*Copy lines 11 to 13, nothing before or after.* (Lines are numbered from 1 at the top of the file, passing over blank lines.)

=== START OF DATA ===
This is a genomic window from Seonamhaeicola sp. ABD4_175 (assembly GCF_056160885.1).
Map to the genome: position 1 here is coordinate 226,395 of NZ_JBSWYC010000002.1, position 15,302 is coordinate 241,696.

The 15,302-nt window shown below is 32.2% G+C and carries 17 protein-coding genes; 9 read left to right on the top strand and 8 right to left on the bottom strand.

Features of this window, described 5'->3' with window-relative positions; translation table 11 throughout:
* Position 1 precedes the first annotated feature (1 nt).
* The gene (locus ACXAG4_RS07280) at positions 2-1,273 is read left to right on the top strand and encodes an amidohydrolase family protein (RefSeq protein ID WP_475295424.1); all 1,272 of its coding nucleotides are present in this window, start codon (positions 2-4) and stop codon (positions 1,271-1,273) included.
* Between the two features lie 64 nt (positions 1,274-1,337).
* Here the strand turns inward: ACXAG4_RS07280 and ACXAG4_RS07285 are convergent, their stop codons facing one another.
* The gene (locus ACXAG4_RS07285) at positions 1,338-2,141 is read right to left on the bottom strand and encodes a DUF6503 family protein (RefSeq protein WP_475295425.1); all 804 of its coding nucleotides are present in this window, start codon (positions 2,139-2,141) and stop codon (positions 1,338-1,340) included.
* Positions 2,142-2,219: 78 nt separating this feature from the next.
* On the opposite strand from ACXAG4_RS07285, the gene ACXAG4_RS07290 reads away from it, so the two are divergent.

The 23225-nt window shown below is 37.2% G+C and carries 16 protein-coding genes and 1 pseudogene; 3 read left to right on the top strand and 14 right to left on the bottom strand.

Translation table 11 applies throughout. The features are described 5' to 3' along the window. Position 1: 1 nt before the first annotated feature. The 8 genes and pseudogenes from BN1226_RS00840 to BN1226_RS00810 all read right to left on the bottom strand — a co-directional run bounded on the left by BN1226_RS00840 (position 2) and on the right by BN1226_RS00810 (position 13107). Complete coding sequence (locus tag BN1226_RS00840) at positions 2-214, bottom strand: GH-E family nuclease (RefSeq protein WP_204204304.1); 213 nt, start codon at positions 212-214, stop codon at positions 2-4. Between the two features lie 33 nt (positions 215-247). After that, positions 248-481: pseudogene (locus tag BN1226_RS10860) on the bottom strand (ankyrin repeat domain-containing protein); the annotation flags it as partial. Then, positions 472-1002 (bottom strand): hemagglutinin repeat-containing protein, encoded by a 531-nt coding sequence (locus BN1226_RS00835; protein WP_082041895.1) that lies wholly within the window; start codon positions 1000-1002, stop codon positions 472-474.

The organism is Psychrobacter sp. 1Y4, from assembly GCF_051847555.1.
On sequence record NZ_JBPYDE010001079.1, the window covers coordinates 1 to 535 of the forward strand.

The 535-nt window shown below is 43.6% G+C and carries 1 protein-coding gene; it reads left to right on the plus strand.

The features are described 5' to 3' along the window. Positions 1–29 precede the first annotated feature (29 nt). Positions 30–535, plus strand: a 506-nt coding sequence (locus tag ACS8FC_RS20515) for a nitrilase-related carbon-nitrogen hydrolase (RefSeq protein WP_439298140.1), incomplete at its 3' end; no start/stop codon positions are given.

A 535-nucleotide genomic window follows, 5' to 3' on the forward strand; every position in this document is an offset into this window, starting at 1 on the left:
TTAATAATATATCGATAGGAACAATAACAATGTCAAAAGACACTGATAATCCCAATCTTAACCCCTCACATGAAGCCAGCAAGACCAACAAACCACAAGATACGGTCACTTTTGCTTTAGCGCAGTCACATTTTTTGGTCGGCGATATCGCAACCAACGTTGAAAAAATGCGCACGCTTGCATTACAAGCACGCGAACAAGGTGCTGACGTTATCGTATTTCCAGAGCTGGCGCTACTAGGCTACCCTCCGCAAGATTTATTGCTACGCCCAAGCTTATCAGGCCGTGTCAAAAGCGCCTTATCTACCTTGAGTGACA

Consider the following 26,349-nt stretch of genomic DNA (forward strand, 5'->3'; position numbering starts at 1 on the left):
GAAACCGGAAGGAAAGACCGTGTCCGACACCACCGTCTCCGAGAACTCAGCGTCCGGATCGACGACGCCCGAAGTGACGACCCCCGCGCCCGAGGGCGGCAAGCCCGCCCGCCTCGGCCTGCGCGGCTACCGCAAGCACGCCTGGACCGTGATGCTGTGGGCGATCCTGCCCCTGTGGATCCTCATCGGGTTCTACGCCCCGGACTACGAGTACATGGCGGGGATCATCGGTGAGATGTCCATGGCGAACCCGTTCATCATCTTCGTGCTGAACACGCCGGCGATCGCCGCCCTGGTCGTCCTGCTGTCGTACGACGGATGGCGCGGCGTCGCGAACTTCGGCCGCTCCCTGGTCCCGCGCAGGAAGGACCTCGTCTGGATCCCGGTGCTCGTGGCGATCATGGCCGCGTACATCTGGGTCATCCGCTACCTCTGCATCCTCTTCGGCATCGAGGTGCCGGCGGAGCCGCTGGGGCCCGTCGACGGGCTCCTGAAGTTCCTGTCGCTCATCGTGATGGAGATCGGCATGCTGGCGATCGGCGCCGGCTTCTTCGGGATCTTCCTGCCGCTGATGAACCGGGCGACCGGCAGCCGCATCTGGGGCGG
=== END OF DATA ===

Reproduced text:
* On the opposite strand from ACXAG4_RS07285, the gene ACXAG4_RS07290 reads away from it, so the two are divergent.

The 23225-nt window shown below is 37.2% G+C and carries 16 protein-coding genes and 1 pseudogene; 3 read left to right on the top strand and 14 right to left on the bottom strand.

Translation table 11 applies throughout. The features are described 5' to 3' along the window. Position 1: 1 nt before the first annotated feature. The 8 genes and pseudogenes from BN1226_RS00840 to BN1226_RS00810 all read right to left on the bottom strand — a co-directional run bounded on the left by BN1226_RS00840 (position 2) and on the right by BN1226_RS00810 (position 13107). Complete coding sequence (locus tag BN1226_RS00840) at positions 2-214, bottom strand: GH-E family nuclease (RefSeq protein WP_204204304.1); 213 nt, start codon at positions 212-214, stop codon at positions 2-4. Between the two features lie 33 nt (positions 215-247). After that, positions 248-481: pseudogene (locus tag BN1226_RS10860) on the bottom strand (ankyrin repeat domain-containing protein); the annotation flags it as partial. Then, positions 472-1002 (bottom strand): hemagglutinin repeat-containing protein, encoded by a 531-nt coding sequence (locus BN1226_RS00835; protein WP_082041895.1) that lies wholly within the window; start codon positions 1000-1002, stop codon positions 472-474.